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Holding On by Letting Go

When someone you love is addicted, one of the most difficult things to accept is that you might need to let go. It’s part of the concept of detachment, and allowing your loved one to experience the consequences of their using.

I fought letting go with every inch of my being. To me, if felt like giving up, and that’s not what moms do. It took me years to understand that my rescuing and enabling was not helping my daughter. It was keeping her sick.

In time, I realized that letting go actually allowed me to hold on. Not to my daughter, but to the things that were important to MY recovery.

When I let go of paying her bills, I held on to my financial security.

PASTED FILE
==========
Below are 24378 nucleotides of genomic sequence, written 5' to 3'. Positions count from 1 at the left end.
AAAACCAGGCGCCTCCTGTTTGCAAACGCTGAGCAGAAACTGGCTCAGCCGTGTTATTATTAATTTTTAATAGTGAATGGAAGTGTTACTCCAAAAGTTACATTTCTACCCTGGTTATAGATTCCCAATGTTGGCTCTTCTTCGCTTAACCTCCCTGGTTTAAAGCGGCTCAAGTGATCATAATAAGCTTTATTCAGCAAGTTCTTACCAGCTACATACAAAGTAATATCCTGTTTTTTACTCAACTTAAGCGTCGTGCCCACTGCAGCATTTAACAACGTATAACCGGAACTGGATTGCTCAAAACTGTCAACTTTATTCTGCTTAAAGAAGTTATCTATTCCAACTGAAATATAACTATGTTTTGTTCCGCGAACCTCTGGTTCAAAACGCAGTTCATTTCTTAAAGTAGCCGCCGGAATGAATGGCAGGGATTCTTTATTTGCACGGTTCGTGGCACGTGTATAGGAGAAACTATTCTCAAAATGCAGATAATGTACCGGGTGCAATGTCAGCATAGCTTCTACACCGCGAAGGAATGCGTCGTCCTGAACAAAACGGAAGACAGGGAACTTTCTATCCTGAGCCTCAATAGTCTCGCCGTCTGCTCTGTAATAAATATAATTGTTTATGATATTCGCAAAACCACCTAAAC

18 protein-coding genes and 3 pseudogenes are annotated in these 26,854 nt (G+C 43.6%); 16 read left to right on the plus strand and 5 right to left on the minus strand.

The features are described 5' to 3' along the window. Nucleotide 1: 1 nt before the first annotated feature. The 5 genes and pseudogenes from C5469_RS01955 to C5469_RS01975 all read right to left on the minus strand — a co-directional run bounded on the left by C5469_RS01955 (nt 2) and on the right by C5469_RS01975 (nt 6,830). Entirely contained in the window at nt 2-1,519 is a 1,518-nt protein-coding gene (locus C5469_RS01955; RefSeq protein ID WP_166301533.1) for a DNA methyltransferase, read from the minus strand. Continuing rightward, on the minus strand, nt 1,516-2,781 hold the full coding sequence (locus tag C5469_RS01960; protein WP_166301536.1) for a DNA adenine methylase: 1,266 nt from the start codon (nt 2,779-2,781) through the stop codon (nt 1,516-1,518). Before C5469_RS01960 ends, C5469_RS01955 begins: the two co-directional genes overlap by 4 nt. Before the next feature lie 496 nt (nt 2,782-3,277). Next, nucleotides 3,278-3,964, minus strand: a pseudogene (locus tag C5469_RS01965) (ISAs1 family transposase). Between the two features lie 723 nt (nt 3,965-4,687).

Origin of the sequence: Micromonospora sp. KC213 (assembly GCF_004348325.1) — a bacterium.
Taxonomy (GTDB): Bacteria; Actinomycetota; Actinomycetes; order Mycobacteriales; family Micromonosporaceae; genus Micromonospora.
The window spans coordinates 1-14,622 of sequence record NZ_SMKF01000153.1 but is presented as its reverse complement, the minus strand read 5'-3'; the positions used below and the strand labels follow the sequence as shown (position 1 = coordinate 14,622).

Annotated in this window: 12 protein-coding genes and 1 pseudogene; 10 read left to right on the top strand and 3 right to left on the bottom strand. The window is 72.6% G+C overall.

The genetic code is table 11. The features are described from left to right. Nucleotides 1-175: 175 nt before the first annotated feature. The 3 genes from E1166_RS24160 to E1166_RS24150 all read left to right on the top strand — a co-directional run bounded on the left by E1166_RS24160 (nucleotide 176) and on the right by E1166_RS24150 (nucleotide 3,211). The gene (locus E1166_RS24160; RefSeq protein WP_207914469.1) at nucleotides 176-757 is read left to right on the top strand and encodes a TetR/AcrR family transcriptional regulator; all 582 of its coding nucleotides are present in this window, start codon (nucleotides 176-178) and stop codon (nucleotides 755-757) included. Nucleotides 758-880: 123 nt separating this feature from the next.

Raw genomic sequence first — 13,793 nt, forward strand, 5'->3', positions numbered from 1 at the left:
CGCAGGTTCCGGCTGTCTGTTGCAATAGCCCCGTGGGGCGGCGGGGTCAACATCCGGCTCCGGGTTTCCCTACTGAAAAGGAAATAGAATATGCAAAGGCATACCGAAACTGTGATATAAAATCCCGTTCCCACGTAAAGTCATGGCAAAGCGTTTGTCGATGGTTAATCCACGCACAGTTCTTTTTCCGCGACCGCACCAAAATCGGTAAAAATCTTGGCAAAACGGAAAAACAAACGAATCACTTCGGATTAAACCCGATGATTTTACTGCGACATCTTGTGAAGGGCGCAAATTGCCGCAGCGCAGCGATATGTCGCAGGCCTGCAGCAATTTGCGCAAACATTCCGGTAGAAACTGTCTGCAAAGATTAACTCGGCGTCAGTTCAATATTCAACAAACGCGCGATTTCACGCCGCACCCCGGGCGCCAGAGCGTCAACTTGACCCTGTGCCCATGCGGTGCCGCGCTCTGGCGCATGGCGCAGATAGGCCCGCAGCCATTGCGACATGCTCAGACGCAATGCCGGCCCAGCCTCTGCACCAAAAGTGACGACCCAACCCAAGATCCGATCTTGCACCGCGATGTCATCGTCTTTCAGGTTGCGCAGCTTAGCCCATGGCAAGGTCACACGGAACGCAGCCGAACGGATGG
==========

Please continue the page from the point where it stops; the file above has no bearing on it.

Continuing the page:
When I let go of staying up all night waiting for her to come home, I held on to the rest I needed to function.

When I let go of believing the lies and manipulation, I held on to my self respect.

When I let go of denying myself vacations, and time for me, I held on to better mental and physical health.

When I let go of the chaos, I held on to my own sanity.

Most importantly, when I let go of believing that I could love my daughter clean or control her sobriety, she discovered the will to hold on and gain traction in recovery.

At some point, you may need to let go too. It might be easier to do if you view it as the best possible way to hold on to hope.

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